A Chinese court has begun hearings into a four-decade-old dispute over the ownership of a crocodile clothing logo.
Singapore businessman Tan Hiantsin has complained that France's Lacoste pinched its well-known crocodile branding from his own firm's design.
Mr Tan's firm, Crocodile International, wants $1 compensation and an apology.
But the dispute, which has been simmering since the 1960s, is highly complex, delving into the arcana of international copyright law.
The only significant difference between the logos is the direction they face, so the each side is hurrying to prove that they designed it first.
Lacoste says it registered its logo in France as far back as 1933; it also argues that it did the same in China in 1980.
Mr Tan, meanwhile, insists that he registered his logo in Singapore in 1951, but disputes Lacoste's claim to have registered Chinese rights before the late 1990s.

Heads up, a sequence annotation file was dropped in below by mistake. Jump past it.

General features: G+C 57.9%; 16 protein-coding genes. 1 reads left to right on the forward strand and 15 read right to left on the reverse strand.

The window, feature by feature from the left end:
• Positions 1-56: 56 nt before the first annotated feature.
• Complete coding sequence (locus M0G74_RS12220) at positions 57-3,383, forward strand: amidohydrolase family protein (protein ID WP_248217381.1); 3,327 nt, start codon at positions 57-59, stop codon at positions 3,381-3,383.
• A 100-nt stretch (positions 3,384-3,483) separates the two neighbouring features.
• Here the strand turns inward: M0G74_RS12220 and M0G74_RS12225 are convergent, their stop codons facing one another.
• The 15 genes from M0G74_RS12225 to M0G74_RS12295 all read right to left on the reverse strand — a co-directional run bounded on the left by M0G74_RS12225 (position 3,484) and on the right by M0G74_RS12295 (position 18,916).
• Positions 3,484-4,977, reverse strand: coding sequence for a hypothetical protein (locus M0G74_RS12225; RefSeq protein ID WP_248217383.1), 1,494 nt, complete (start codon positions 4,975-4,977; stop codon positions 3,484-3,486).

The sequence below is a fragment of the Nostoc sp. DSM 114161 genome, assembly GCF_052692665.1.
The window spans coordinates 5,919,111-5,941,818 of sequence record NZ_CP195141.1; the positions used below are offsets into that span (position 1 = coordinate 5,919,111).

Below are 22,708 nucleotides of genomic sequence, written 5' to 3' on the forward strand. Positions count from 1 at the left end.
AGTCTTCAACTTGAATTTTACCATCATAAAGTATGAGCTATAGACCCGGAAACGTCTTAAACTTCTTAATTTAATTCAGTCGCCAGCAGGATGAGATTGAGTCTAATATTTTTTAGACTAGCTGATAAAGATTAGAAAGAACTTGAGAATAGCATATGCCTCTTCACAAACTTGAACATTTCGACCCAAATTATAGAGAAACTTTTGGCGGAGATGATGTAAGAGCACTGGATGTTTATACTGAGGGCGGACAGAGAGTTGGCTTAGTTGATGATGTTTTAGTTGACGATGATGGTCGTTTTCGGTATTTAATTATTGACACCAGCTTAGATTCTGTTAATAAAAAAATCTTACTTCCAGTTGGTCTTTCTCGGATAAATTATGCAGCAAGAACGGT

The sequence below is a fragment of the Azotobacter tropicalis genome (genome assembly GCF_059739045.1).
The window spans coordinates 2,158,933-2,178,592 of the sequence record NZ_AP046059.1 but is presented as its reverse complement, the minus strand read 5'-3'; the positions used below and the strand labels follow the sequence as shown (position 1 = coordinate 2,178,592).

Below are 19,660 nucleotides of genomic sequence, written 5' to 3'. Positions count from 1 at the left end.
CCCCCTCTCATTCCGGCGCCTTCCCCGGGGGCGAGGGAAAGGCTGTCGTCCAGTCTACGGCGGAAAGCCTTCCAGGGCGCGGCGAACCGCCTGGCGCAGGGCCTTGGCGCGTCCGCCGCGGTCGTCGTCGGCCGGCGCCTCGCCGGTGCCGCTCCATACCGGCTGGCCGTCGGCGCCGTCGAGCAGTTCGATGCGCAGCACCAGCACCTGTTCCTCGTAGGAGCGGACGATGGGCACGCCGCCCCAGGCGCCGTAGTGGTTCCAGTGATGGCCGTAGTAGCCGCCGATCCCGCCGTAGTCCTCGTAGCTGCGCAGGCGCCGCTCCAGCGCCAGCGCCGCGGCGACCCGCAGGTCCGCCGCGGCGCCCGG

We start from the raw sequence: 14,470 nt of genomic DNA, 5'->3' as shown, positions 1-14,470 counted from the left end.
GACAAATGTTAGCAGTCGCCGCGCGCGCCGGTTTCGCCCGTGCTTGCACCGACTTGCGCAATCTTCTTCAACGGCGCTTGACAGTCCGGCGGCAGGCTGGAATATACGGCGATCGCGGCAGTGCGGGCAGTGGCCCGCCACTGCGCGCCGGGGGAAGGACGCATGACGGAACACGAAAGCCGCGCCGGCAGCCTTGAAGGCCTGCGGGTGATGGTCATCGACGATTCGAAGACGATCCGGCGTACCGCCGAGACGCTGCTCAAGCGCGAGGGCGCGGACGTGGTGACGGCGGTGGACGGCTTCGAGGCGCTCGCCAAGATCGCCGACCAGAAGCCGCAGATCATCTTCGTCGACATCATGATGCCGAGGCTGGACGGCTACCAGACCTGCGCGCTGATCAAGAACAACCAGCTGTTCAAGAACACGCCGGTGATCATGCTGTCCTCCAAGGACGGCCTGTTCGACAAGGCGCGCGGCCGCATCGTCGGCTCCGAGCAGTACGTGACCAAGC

A key point in the argument is Mr Tan's nationality: a Chinese-born Malaysian, he claims that Malaysia's adherence to international copyright conventions gives his design blanket protection in China from 1990.
But there is uncertainty over exactly when Mr Tan became a Malaysian citizen.
If he can be shown to have been Singaporean in 1995, when Lacoste registered its crocodile in China for a range of cosmetics, then he will not enjoy protection under the conventions.
Lacoste and Crocodile International have been squaring off over the logo since the 1960s, but the present dispute was sparked by the 1995 cosmetics registration.
The complexity of the case is typical in international copyright disputes, which often revolve around the incompatibility of different country regimes.
Such issues have become far more complex since the commercial opening of large but thinly-regulated markets such as China and Russia.
International firms have been embroiled in a raft of copyright disputes in developing economies.
In China, a string of high-profile names - ranging from Peter Rabbit to the Champs Elysees - have been drawn into disputes.